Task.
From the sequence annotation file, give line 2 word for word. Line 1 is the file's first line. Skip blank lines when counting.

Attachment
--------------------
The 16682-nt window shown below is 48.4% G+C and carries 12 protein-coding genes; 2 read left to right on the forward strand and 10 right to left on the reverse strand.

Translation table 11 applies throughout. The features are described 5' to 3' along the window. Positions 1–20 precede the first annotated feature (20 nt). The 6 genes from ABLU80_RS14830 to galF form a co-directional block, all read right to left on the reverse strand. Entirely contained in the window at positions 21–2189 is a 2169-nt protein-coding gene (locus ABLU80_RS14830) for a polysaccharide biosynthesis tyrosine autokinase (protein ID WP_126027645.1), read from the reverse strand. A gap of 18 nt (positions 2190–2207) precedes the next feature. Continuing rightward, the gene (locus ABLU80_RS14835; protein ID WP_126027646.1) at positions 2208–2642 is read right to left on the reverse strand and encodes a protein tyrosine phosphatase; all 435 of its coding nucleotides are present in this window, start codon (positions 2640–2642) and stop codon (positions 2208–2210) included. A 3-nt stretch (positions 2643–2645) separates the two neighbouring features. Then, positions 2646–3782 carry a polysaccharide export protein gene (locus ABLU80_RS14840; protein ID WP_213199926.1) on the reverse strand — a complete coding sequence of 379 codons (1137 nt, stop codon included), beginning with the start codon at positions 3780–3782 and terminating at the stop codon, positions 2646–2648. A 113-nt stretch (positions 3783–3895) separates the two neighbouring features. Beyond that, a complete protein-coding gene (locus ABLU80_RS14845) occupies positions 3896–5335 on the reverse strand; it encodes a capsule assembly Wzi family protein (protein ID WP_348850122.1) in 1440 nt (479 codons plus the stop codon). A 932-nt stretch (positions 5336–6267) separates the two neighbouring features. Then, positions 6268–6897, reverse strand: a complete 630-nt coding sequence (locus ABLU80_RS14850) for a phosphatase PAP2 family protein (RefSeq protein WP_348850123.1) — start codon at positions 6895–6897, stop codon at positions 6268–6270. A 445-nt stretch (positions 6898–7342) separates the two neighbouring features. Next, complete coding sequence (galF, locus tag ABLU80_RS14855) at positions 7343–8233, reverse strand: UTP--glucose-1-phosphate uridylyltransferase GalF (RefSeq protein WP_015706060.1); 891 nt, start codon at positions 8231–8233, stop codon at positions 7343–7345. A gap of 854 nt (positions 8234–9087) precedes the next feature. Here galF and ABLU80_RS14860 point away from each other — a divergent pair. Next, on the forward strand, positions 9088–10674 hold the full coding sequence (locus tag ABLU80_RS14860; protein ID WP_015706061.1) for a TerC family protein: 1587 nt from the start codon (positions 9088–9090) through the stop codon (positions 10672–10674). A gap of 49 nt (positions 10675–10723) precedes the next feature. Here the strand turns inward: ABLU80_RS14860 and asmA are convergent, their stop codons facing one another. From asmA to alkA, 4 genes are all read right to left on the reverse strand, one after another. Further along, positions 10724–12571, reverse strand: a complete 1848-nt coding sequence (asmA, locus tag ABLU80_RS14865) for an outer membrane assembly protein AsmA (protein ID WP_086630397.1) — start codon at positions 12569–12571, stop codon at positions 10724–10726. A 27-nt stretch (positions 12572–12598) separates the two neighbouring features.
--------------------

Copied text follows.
Translation table 11 applies throughout. The features are described 5' to 3' along the window. Positions 1–20 precede the first annotated feature (20 nt). The 6 genes from ABLU80_RS14830 to galF form a co-directional block, all read right to left on the reverse strand. Entirely contained in the window at positions 21–2189 is a 2169-nt protein-coding gene (locus ABLU80_RS14830) for a polysaccharide biosynthesis tyrosine autokinase (protein ID WP_126027645.1), read from the reverse strand. A gap of 18 nt (positions 2190–2207) precedes the next feature. Continuing rightward, the gene (locus ABLU80_RS14835; protein ID WP_126027646.1) at positions 2208–2642 is read right to left on the reverse strand and encodes a protein tyrosine phosphatase; all 435 of its coding nucleotides are present in this window, start codon (positions 2640–2642) and stop codon (positions 2208–2210) included. A 3-nt stretch (positions 2643–2645) separates the two neighbouring features. Then, positions 2646–3782 carry a polysaccharide export protein gene (locus ABLU80_RS14840; protein ID WP_213199926.1) on the reverse strand — a complete coding sequence of 379 codons (1137 nt, stop codon included), beginning with the start codon at positions 3780–3782 and terminating at the stop codon, positions 2646–2648. A 113-nt stretch (positions 3783–3895) separates the two neighbouring features. Beyond that, a complete protein-coding gene (locus ABLU80_RS14845) occupies positions 3896–5335 on the reverse strand; it encodes a capsule assembly Wzi family protein (protein ID WP_348850122.1) in 1440 nt (479 codons plus the stop codon). A 932-nt stretch (positions 5336–6267) separates the two neighbouring features. Then, positions 6268–6897, reverse strand: a complete 630-nt coding sequence (locus ABLU80_RS14850) for a phosphatase PAP2 family protein (RefSeq protein WP_348850123.1) — start codon at positions 6895–6897, stop codon at positions 6268–6270. A 445-nt stretch (positions 6898–7342) separates the two neighbouring features. Next, complete coding sequence (galF, locus tag ABLU80_RS14855) at positions 7343–8233, reverse strand: UTP--glucose-1-phosphate uridylyltransferase GalF (RefSeq protein WP_015706060.1); 891 nt, start codon at positions 8231–8233, stop codon at positions 7343–7345. A gap of 854 nt (positions 8234–9087) precedes the next feature. Here galF and ABLU80_RS14860 point away from each other — a divergent pair. Next, on the forward strand, positions 9088–10674 hold the full coding sequence (locus tag ABLU80_RS14860; protein ID WP_015706061.1) for a TerC family protein: 1587 nt from the start codon (positions 9088–9090) through the stop codon (positions 10672–10674). A gap of 49 nt (positions 10675–10723) precedes the next feature. Here the strand turns inward: ABLU80_RS14860 and asmA are convergent, their stop codons facing one another. From asmA to alkA, 4 genes are all read right to left on the reverse strand, one after another. Further along, positions 10724–12571, reverse strand: a complete 1848-nt coding sequence (asmA, locus tag ABLU80_RS14865) for an outer membrane assembly protein AsmA (protein ID WP_086630397.1) — start codon at positions 12569–12571, stop codon at positions 10724–10726. A 27-nt stretch (positions 12572–12598) separates the two neighbouring features.